10 Nov 2015

First named storm ‘Abigail’ to hit Scotland

The first officially named storm of the season, Abigail, is expected to bring stormy weather to northern parts of Scotland later this week.

Naming storms is a new initiative by the Met Office and the Irish national meteorological service, Met Éireann.

It is hoped that naming storms will raise awareness of severe weather and ensure that the message reaches as many people as possible.

Battered Pier, Tynemouth

Storms have been unofficially named in the past, such as the St Jude’s day storm, which hit southern England on 28 October 2013. Winds of 70-80mph killed four people and caused significant disruption.

60-80mph winds expected

abigail_warning_MO_wpStorm Abigail will develop over the Atlantic Ocean, before passing just to the north of Scotland during Thursday night into Friday.

The strongest winds are likely to affect the north and north west of Scotland, where severe gales are expected, with 60-70mph gusts widely and perhaps 80mph gusts around exposed coasts and hills.

The Met Office has issued a yellow “be aware” warning for the stormy weather, although it warns that there is still uncertainty about where the strongest winds will hit, so the detail may change.

Nevertheless, such strong winds from Storm Abigail will have the potential to cause damage to trees and power lines, as well as disrupt transport.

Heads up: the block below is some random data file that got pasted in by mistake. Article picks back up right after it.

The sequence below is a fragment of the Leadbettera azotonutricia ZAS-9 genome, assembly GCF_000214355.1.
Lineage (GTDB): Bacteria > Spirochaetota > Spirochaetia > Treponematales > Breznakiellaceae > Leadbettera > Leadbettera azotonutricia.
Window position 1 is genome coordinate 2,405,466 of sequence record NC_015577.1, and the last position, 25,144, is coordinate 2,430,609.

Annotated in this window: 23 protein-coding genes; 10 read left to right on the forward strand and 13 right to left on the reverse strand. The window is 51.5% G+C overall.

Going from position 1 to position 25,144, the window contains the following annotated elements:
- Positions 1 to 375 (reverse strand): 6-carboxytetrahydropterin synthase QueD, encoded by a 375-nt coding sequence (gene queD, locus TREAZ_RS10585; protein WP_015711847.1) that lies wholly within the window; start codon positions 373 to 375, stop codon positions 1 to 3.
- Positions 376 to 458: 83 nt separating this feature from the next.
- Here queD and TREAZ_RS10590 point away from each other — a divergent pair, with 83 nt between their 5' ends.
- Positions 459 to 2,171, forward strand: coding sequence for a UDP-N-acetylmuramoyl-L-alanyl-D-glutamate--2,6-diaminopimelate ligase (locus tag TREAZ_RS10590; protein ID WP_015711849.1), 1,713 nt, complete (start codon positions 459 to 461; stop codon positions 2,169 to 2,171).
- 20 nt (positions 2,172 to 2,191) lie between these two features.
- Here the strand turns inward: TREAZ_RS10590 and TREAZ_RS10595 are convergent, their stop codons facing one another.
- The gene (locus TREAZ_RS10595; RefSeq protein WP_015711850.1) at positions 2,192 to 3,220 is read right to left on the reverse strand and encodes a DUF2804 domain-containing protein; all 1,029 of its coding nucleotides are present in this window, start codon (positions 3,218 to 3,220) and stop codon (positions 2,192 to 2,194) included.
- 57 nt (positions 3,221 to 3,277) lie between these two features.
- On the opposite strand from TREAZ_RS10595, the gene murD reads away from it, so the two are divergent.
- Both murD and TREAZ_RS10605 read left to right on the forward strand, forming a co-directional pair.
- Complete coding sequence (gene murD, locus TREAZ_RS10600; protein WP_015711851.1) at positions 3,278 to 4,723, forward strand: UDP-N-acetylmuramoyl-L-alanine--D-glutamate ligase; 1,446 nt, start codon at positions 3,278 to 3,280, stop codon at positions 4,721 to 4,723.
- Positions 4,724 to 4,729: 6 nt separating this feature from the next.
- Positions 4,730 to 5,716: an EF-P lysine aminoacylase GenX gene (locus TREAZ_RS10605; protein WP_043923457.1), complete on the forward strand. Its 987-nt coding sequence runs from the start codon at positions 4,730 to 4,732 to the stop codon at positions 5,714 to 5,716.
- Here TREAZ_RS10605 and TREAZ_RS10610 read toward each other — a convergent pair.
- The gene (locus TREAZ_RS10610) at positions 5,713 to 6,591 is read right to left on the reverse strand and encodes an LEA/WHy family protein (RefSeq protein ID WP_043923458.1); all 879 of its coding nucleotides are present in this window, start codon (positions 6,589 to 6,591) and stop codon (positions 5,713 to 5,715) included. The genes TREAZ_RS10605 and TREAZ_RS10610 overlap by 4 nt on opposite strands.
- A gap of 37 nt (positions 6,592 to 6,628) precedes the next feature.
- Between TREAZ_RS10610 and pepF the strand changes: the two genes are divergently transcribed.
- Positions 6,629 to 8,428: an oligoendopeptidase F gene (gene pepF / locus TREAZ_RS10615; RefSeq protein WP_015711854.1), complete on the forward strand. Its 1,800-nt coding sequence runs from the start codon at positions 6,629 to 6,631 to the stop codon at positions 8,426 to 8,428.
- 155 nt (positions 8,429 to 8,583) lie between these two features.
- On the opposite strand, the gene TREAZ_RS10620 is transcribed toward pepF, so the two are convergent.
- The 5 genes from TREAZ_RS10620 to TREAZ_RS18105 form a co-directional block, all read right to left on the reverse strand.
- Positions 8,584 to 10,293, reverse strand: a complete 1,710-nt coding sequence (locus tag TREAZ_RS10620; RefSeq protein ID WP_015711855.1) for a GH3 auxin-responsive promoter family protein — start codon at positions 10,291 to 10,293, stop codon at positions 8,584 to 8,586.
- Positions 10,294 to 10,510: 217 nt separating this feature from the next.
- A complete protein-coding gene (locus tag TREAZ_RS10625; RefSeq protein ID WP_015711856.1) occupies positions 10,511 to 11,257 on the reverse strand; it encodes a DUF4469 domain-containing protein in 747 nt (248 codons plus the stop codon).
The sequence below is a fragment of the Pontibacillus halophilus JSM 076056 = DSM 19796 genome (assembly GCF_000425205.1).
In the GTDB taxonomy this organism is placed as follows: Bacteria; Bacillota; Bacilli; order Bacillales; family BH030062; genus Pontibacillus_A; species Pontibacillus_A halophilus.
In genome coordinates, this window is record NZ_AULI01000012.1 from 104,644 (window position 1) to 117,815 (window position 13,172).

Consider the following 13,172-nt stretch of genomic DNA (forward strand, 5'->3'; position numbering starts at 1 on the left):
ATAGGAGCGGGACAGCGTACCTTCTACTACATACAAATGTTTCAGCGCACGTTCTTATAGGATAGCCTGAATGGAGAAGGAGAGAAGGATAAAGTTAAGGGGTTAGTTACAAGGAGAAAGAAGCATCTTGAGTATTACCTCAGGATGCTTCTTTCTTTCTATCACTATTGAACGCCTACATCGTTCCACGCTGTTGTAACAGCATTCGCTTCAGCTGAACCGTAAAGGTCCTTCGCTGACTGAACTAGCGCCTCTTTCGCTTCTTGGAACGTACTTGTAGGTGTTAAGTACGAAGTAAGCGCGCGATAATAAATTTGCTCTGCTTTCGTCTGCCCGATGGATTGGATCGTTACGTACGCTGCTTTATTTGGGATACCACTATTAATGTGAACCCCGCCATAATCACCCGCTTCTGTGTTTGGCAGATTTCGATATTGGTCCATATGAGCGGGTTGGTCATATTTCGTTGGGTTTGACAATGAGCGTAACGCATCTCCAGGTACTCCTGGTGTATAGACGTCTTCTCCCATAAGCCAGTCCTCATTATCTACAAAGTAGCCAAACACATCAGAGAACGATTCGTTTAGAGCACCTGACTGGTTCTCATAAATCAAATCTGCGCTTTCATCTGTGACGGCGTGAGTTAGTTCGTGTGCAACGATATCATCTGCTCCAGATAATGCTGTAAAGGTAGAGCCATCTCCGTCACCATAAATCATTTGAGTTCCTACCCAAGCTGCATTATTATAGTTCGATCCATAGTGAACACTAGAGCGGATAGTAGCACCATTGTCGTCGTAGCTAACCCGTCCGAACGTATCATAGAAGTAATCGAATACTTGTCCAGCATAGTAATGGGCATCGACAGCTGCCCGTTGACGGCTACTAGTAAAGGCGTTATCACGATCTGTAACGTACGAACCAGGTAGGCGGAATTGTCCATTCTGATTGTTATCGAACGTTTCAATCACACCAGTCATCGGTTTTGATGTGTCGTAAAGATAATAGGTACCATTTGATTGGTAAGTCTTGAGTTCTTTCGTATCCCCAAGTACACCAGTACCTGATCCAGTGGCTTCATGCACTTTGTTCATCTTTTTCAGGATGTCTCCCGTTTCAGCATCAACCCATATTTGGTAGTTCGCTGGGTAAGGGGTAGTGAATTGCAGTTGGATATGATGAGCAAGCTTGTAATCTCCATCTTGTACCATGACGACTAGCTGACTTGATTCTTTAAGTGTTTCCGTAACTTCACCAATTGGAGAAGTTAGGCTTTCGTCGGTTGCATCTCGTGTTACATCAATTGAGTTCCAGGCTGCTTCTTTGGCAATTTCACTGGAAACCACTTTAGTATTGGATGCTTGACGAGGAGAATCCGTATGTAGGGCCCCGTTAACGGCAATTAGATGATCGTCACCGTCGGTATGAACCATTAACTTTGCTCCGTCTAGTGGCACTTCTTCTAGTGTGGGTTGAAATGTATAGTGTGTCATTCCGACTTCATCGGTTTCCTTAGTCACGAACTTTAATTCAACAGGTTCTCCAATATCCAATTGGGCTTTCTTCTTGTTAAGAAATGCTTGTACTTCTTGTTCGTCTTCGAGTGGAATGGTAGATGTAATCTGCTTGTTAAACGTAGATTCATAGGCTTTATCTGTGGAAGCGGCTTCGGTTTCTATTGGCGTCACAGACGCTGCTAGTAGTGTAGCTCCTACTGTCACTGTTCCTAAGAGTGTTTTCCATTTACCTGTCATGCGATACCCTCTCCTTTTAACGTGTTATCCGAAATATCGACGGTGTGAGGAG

Powerful jet stream

The reason for Storm Abigail is a fast-moving jet stream across the Atlantic Ocean this week, which is travelling at around 170mph, 30,000ft up in the atmosphere.

As the temperature contrast between the North Pole and equator increases, the jet stream is powering up significantly.


The jet stream is not only responsible for spawning low pressure systems, it also acts as an atmospheric superhighway, catapulting them towards us.

Unsettled elsewhere

Other northern parts of the UK won’t be quite as windy, but there will still be gusts of wind in the range of 40-60mph, which will make for tricky travelling conditions.

Southern parts of the UK will have gusts of wind of 30-45mph, so the chance of disruption here, based on the latest forecast, is minimal.

As well as the strong winds, there’ll also be a spell of heavy rain on Thursday night, followed by heavy showers on Friday – sustaining the risk of localised flooding in north western parts of the UK after the heavy rainfall so far this week.

Don’t forget, you can get the latest forecast on the Channel 4 Weather website. I’ll also be posting updates on Twitter – @liamdutton

Images: Met Office, earth.nullschool.net

Tweets by @liamdutton